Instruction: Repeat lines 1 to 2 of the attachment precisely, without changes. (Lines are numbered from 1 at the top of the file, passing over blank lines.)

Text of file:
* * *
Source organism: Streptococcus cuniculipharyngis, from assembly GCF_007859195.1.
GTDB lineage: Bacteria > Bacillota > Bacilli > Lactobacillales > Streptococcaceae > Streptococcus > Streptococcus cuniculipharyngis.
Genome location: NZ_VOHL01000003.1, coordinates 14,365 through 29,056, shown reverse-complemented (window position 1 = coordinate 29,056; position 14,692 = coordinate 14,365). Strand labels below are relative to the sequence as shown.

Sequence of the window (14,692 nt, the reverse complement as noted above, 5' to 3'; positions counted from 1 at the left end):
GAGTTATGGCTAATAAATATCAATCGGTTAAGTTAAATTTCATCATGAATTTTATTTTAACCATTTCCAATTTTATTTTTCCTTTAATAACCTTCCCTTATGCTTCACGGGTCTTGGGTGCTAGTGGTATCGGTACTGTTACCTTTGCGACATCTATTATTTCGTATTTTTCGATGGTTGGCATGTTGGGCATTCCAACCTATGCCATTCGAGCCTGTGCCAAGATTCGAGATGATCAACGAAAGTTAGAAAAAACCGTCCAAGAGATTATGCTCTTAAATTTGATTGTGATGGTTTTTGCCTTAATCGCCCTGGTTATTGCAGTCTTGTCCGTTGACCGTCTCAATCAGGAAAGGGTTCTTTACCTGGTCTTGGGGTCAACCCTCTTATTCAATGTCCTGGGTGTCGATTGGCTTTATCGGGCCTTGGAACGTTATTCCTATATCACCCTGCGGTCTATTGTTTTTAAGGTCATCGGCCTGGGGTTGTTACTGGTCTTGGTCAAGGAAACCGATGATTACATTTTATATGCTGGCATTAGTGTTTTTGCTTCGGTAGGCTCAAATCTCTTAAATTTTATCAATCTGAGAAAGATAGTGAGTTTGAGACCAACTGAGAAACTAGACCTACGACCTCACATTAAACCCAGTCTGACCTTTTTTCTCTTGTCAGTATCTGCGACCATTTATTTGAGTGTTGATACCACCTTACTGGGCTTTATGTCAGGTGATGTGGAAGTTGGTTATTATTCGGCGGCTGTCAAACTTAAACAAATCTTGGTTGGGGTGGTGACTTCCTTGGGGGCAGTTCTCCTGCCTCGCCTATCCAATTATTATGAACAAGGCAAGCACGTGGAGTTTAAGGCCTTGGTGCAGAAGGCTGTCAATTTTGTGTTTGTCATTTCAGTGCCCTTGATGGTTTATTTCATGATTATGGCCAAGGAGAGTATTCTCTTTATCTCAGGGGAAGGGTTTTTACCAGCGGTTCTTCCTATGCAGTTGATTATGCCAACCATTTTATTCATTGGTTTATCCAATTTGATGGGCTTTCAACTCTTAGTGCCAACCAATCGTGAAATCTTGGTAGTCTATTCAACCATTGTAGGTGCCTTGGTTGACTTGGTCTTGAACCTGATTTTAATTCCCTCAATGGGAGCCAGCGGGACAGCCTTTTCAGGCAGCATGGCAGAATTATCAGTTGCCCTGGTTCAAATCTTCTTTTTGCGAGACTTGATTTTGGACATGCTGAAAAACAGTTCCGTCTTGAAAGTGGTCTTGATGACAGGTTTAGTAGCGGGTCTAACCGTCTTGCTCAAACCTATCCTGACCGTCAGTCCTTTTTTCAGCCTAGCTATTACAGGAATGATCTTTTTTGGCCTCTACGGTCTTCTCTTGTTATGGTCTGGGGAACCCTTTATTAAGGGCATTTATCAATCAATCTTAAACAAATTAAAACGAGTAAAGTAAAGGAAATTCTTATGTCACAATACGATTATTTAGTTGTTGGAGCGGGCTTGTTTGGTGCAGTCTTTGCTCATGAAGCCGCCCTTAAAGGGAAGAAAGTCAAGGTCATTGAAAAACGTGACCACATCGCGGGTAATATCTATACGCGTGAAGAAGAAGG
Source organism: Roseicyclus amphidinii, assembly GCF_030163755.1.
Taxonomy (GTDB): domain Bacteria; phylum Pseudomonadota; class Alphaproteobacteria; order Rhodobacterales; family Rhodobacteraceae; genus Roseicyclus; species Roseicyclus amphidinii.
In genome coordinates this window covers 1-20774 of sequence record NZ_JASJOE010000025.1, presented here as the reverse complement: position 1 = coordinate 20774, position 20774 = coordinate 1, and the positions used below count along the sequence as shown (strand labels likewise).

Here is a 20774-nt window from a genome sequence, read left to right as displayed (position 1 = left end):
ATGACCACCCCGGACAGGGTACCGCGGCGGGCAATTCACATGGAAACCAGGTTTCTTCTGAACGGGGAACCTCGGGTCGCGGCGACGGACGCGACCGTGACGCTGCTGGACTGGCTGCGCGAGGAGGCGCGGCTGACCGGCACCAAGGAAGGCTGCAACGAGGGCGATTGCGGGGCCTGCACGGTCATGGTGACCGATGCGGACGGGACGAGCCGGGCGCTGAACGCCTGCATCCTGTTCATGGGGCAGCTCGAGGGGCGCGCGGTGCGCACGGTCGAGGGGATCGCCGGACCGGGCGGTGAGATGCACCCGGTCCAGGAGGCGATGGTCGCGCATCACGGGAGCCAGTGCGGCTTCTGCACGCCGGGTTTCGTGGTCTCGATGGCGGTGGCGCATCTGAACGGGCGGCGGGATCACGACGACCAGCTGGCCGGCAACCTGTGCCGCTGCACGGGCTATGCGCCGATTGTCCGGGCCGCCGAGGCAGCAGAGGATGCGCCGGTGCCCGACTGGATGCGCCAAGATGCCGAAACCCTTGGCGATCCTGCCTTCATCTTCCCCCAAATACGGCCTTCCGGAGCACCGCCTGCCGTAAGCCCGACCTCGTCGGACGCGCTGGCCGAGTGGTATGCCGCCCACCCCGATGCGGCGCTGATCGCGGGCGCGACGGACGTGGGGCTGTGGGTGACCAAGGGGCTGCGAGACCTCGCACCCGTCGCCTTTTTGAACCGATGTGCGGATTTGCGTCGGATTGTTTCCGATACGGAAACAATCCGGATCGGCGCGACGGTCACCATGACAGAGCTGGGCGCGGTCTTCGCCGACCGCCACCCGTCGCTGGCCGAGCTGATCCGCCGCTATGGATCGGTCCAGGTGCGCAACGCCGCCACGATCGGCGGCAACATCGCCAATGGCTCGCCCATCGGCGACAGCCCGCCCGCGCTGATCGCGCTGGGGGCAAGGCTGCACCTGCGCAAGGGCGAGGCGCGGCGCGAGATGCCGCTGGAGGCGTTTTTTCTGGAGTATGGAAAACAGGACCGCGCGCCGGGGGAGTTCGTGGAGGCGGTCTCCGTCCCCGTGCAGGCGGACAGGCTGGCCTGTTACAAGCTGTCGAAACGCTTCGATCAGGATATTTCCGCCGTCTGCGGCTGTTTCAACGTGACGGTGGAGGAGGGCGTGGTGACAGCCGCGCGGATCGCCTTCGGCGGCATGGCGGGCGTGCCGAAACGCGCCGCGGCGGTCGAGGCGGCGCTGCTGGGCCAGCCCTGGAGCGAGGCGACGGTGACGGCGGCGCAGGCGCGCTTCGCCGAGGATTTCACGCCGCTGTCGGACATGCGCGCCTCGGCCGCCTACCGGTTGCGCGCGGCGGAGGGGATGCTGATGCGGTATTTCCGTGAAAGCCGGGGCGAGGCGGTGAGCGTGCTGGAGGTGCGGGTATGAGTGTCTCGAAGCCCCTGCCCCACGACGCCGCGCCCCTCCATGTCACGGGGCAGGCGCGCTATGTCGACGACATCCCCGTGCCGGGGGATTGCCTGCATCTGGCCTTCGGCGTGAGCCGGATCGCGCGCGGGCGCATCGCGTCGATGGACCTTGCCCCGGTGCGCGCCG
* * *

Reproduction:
Source organism: Streptococcus cuniculipharyngis, from assembly GCF_007859195.1.
GTDB lineage: Bacteria > Bacillota > Bacilli > Lactobacillales > Streptococcaceae > Streptococcus > Streptococcus cuniculipharyngis.